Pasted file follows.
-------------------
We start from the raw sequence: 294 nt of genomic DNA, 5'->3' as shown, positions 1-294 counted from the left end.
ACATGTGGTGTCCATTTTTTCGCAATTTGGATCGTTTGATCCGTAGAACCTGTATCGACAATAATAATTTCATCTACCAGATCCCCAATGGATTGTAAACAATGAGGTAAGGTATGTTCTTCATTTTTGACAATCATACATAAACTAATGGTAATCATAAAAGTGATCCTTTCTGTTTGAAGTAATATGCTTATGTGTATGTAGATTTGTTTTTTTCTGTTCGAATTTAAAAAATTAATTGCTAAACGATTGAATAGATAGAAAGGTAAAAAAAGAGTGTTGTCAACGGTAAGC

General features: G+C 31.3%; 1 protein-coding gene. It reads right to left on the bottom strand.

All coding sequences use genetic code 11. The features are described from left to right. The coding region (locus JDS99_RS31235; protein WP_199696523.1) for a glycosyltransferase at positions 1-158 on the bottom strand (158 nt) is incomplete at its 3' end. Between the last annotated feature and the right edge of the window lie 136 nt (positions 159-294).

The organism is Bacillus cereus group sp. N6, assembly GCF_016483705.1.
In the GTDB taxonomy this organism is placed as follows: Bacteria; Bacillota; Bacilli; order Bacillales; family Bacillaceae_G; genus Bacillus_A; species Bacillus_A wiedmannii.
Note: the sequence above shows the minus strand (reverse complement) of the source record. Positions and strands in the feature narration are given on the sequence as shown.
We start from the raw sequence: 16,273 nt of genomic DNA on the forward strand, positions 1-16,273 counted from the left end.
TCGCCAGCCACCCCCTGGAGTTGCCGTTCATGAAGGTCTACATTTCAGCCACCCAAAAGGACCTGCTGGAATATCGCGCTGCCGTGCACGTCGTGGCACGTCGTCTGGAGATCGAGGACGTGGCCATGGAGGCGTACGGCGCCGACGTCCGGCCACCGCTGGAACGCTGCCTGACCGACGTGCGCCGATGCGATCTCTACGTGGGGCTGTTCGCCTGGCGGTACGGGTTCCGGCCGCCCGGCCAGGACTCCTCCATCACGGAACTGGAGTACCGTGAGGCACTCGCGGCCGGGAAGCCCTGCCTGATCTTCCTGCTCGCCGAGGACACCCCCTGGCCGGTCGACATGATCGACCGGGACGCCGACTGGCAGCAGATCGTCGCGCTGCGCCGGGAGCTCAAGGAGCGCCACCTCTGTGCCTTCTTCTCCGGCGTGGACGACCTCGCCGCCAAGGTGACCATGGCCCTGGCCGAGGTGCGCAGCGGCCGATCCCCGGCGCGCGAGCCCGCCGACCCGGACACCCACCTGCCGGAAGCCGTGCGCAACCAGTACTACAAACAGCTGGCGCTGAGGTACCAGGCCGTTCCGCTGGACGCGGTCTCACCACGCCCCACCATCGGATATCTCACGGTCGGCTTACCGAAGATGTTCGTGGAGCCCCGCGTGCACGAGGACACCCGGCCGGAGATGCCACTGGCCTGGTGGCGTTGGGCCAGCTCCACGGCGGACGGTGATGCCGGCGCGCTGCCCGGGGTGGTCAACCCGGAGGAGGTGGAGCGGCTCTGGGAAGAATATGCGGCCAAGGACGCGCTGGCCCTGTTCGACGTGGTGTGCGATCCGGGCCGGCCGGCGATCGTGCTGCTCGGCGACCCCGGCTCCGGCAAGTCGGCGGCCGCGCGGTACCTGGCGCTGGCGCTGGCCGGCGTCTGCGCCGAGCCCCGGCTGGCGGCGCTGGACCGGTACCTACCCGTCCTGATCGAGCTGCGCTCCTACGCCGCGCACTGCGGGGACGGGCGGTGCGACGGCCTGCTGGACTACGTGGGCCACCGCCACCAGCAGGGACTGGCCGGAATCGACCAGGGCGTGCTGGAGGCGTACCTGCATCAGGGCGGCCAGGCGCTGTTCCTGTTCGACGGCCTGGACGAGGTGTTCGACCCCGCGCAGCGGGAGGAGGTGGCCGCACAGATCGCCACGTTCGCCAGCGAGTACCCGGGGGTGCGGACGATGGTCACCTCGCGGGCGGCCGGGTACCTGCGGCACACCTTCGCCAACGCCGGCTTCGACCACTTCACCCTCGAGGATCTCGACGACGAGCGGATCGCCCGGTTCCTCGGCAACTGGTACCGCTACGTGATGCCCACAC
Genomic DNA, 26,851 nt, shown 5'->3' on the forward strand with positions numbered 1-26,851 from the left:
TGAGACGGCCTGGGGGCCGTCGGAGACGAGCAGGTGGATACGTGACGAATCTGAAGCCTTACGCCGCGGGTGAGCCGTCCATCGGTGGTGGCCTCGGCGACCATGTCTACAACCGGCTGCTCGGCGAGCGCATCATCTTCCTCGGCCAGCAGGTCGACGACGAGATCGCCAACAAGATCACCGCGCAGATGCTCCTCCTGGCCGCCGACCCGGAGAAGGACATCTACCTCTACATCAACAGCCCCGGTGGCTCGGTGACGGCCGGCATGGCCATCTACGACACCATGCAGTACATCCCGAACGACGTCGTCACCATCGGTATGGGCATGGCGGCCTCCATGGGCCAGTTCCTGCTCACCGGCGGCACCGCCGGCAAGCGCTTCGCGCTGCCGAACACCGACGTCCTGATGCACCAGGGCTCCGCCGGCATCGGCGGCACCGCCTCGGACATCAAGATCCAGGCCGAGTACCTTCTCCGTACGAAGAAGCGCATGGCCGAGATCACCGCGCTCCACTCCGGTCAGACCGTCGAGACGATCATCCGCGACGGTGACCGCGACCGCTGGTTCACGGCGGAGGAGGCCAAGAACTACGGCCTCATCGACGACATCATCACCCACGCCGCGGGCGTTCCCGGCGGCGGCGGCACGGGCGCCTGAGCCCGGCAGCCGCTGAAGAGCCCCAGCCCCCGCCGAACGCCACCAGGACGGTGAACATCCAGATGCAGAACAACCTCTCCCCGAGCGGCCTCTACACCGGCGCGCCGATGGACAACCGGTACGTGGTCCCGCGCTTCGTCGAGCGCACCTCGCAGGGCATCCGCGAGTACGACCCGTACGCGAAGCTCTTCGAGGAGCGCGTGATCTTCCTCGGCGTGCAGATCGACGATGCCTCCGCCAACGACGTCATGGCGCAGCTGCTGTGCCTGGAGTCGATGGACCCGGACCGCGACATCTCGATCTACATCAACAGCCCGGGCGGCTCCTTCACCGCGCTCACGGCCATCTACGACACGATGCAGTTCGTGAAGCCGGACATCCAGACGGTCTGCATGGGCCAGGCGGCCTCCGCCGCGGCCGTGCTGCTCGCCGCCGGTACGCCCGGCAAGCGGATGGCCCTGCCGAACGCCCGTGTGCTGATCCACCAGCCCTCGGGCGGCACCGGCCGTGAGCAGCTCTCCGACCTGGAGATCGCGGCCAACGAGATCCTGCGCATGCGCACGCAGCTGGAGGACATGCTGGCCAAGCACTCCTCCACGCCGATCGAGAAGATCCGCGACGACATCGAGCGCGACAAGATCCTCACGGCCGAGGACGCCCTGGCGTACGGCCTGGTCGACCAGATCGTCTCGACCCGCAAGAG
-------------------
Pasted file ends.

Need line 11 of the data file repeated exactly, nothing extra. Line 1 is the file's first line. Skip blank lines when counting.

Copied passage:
TGAGACGGCCTGGGGGCCGTCGGAGACGAGCAGGTGGATACGTGACGAATCTGAAGCCTTACGCCGCGGGTGAGCCGTCCATCGGTGGTGGCCTCGGCGACCATGTCTACAACCGGCTGCTCGGCGAGCGCATCATCTTCCTCGGCCAGCAGGTCGACGACGAGATCGCCAACAAGATCACCGCGCAGATGCTCCTCCTGGCCGCCGACCCGGAGAAGGACATCTACCTCTACATCAACAGCCCCGGTGGCTCGGTGACGGCCGGCATGGCCATCTACGACACCATGCAGTACATCCCGAACGACGTCGTCACCATCGGTATGGGCATGGCGGCCTCCATGGGCCAGTTCCTGCTCACCGGCGGCACCGCCGGCAAGCGCTTCGCGCTGCCGAACACCGACGTCCTGATGCACCAGGGCTCCGCCGGCATCGGCGGCACCGCCTCGGACATCAAGATCCAGGCCGAGTACCTTCTCCGTACGAAGAAGCGCATGGCCGAGATCACCGCGCTCCACTCCGGTCAGACCGTCGAGACGATCATCCGCGACGGTGACCGCGACCGCTGGTTCACGGCGGAGGAGGCCAAGAACTACGGCCTCATCGACGACATCATCACCCACGCCGCGGGCGTTCCCGGCGGCGGCGGCACGGGCGCCTGAGCCCGGCAGCCGCTGAAGAGCCCCAGCCCCCGCCGAACGCCACCAGGACGGTGAACATCCAGATGCAGAACAACCTCTCCCCGAGCGGCCTCTACACCGGCGCGCCGATGGACAACCGGTACGTGGTCCCGCGCTTCGTCGAGCGCACCTCGCAGGGCATCCGCGAGTACGACCCGTACGCGAAGCTCTTCGAGGAGCGCGTGATCTTCCTCGGCGTGCAGATCGACGATGCCTCCGCCAACGACGTCATGGCGCAGCTGCTGTGCCTGGAGTCGATGGACCCGGACCGCGACATCTCGATCTACATCAACAGCCCGGGCGGCTCCTTCACCGCGCTCACGGCCATCTACGACACGATGCAGTTCGTGAAGCCGGACATCCAGACGGTCTGCATGGGCCAGGCGGCCTCCGCCGCGGCCGTGCTGCTCGCCGCCGGTACGCCCGGCAAGCGGATGGCCCTGCCGAACGCCCGTGTGCTGATCCACCAGCCCTCGGGCGGCACCGGCCGTGAGCAGCTCTCCGACCTGGAGATCGCGGCCAACGAGATCCTGCGCATGCGCACGCAGCTGGAGGACATGCTGGCCAAGCACTCCTCCACGCCGATCGAGAAGATCCGCGACGACATCGAGCGCGACAAGATCCTCACGGCCGAGGACGCCCTGGCGTACGGCCTGGTCGACCAGATCGTCTCGACCCGCAAGAG